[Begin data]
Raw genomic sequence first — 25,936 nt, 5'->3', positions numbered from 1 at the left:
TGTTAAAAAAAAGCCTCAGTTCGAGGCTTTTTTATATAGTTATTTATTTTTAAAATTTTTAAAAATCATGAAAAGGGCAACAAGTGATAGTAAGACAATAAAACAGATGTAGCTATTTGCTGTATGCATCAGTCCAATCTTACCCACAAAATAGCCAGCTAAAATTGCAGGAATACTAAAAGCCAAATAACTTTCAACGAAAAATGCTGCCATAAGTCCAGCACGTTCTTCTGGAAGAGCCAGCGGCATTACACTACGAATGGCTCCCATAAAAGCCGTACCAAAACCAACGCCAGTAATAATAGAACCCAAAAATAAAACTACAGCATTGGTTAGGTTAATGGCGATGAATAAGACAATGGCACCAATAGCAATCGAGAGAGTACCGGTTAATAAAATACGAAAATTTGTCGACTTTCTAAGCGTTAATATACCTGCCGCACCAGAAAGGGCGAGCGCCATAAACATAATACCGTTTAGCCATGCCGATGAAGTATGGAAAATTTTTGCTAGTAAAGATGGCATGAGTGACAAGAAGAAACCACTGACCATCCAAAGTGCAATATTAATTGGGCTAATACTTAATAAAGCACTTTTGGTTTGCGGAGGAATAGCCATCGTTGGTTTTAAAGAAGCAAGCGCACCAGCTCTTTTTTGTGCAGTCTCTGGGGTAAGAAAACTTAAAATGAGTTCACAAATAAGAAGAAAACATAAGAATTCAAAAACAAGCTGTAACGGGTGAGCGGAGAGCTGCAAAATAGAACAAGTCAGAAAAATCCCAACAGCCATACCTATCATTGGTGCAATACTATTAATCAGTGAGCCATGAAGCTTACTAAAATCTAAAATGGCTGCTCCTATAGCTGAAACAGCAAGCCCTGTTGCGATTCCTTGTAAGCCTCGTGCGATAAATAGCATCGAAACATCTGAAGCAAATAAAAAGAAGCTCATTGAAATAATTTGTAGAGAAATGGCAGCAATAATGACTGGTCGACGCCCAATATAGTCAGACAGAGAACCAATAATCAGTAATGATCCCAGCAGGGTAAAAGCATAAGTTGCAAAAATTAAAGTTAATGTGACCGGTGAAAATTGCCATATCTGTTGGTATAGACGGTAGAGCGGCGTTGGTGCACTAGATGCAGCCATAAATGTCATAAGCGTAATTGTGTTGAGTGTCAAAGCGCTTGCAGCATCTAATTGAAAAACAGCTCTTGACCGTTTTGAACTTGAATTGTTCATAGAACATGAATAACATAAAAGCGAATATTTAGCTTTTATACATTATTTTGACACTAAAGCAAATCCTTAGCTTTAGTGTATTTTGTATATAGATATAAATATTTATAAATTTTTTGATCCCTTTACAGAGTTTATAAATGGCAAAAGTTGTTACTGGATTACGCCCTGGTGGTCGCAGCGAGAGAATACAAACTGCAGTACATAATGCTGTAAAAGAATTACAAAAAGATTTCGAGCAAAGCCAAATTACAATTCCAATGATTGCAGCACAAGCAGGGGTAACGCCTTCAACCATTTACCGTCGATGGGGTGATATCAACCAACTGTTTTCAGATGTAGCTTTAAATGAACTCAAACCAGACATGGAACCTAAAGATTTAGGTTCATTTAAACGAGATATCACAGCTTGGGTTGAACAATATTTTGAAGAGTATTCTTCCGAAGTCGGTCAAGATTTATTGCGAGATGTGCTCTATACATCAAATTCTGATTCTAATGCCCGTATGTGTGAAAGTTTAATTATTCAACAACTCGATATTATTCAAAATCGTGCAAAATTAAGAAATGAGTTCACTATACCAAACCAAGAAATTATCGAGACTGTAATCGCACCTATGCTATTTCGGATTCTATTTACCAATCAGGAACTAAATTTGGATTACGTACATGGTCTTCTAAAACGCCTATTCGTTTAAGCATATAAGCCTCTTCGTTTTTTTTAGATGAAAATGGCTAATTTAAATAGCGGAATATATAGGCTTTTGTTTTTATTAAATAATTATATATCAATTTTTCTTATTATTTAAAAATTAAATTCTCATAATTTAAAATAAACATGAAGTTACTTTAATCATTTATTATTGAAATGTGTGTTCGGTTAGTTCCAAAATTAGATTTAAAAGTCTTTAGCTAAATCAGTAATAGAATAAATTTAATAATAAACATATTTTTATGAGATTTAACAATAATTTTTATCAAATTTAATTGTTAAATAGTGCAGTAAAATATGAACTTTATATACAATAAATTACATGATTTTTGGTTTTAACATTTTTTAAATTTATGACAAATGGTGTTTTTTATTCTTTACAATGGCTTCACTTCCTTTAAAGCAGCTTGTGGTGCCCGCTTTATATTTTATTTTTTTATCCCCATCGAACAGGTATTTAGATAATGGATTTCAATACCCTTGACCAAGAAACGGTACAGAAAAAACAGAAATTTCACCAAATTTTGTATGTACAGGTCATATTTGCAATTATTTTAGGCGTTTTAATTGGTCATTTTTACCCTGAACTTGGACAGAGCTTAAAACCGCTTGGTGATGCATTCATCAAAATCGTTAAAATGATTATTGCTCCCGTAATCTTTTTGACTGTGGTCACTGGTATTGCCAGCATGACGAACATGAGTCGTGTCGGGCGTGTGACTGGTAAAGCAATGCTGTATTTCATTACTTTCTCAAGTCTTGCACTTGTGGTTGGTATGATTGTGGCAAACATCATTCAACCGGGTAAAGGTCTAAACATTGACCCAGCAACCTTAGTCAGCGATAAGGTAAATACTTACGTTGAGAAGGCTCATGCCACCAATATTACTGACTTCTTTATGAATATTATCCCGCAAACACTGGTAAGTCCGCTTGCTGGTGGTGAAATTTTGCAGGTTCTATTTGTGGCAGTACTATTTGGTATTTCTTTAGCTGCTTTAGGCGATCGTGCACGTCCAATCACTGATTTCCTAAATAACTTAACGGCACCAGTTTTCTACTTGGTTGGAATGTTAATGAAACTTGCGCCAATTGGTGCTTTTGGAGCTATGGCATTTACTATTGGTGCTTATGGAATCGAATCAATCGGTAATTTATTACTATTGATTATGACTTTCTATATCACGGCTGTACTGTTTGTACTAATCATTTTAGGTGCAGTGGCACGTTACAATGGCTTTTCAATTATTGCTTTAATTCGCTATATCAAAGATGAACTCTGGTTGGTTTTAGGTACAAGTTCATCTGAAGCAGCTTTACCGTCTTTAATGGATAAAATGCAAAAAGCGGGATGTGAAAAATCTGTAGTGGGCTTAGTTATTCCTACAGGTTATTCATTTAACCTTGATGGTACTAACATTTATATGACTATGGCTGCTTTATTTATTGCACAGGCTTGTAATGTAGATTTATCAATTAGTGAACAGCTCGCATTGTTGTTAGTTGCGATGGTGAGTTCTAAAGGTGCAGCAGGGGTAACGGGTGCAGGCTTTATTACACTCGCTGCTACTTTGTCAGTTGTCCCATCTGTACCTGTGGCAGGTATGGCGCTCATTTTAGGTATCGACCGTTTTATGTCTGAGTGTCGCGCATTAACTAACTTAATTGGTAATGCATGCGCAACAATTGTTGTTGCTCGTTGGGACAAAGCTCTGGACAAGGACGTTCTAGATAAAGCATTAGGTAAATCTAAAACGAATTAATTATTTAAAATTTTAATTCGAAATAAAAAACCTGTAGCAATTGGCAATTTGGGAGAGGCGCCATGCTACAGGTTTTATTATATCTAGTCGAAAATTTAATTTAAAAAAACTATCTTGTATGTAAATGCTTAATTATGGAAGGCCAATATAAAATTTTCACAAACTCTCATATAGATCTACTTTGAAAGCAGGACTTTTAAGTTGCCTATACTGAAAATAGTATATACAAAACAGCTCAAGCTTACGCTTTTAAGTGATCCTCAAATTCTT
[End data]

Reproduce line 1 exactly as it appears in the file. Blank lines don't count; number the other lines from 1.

Raw genomic sequence first — 25,936 nt, 5'->3', positions numbered from 1 at the left: